The second phase of the cards game features behaviours which tend to escalate an argument. This phase is appropriately named ‘Bad Move’. The cards in this phase include concepts such as blaming others, making the argument even bigger and being passive or doing nothing. “The cards will teach children not to escalate their bad feeling into bad moves which can have further negative consequences,” Joanna remarks. “The cards can teach siblings, for example, how to react to each other when certain negative feelings are expressed.”
The next stage, ‘Good Move’, involves a complete set of learning strategies to understand what might have gone wrong, work together and find a solution. “Such cards encourage children to get to know themselves better, be more assertive – which helps children to take decisions and be more confident – and spend more time with others,” says Joanna. The final ‘Making up’ stage closes the chapter. “This stage teaches children to say ‘I am sorry’ and forgive each other, an essential skill for a long-lasting relationship.”
Joanna and Julian have already led several workshops for schools, teachers, parents and children to explain the cards’ concept but hope to continue spreading their message. They wish to train more teachers and maybe even include the cards in school curricula.
“Our target from the very beginning has been to strengthen the relationship between parents and children,” says Julian. “We want to instil a new culture, a new mentality, from children’s early age, so that when they grow up, they would start using the cards’ concepts in society in general.
“Children will be the leaders of tomorrow, the parents of tomorrow, let’s all work together to give our children values, life skills and a strong character formation.”
Amanda Bezzina, one of the members of the core team who worked on the Friendship Cards initiative, describes
the cards as “an effective resource for all teachers to facilitate communication, empathy and conflict management skills in a classroom environment.
“Through these cards, children have the opportunity to observe and practise problem-solving skills by analysing the problem, the feelings attributed to it, the bad moves, the good moves and the making up. In this way, they can realise that a conflict is not solved aggressively or passively but assertively, with proper communication and empathy”.
Helen Buhagiar, a parent who attended the workshop with her son Anthony, also found the cards game to be a positive experience. “The cards have shifted the pressure off me in the sense that I am usually telling my son what to do and what not to do, which can become quite stifling and can very often turn into a power struggle between us.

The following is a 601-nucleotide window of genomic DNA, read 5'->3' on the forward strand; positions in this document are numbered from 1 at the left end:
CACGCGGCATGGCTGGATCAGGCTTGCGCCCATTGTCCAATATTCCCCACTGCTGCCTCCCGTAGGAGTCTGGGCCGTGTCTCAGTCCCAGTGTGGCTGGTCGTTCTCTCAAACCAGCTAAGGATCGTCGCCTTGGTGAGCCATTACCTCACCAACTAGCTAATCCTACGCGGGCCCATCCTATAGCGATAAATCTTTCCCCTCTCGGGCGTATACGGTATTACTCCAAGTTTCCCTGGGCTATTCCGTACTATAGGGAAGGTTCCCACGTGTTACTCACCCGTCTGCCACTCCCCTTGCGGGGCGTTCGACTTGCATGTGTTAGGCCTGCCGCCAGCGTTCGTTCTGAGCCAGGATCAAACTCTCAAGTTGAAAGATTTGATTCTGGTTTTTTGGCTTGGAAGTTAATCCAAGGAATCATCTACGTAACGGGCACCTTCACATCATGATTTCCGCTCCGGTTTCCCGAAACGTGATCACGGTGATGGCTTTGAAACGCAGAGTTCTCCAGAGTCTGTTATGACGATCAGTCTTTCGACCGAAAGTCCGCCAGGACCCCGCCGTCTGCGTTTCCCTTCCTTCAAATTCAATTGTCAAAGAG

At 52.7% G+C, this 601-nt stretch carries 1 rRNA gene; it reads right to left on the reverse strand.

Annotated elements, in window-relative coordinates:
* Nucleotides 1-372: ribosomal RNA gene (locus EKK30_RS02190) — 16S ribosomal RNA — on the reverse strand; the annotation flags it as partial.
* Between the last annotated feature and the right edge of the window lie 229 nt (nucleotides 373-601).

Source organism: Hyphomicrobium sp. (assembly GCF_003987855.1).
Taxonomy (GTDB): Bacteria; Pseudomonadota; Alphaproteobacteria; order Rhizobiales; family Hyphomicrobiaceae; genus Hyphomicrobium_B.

“The cards are such a child-friendly, clear, subtle, bright, factual, playful structured way of thinking that, with repetition, help develop the right thinking strategy in the child. The amazing thing is that the child feels in command as he leads himself forward, one card leading to the other, until he realises the strategy that he needs to adopt and the pitfalls he needs to avoid.”
Helen’s son, Anthony, found the cards very helpful when it came to resolving conflicts with friends. “If I run into an argument or a problem like a fight at school with a friend, I go home, think about how I am feeling, bring out the card that matches my feelings best, read the backside to understand my feelings and then look for the card which shows me what is the bad move that must be avoided, and the other card which tells me the good move that should be carried forward in the situation. Finally, I choose a making up card to make peace with my friend”.
How the Friendship Cards work:
Our wish is to share friendship cards with children all over the world. Can you imagine if all children could learn communication and conflict resolution skills from the time that they are young ? The world would be a better place . This is our contribution to society, help us share it with others .... pay it forward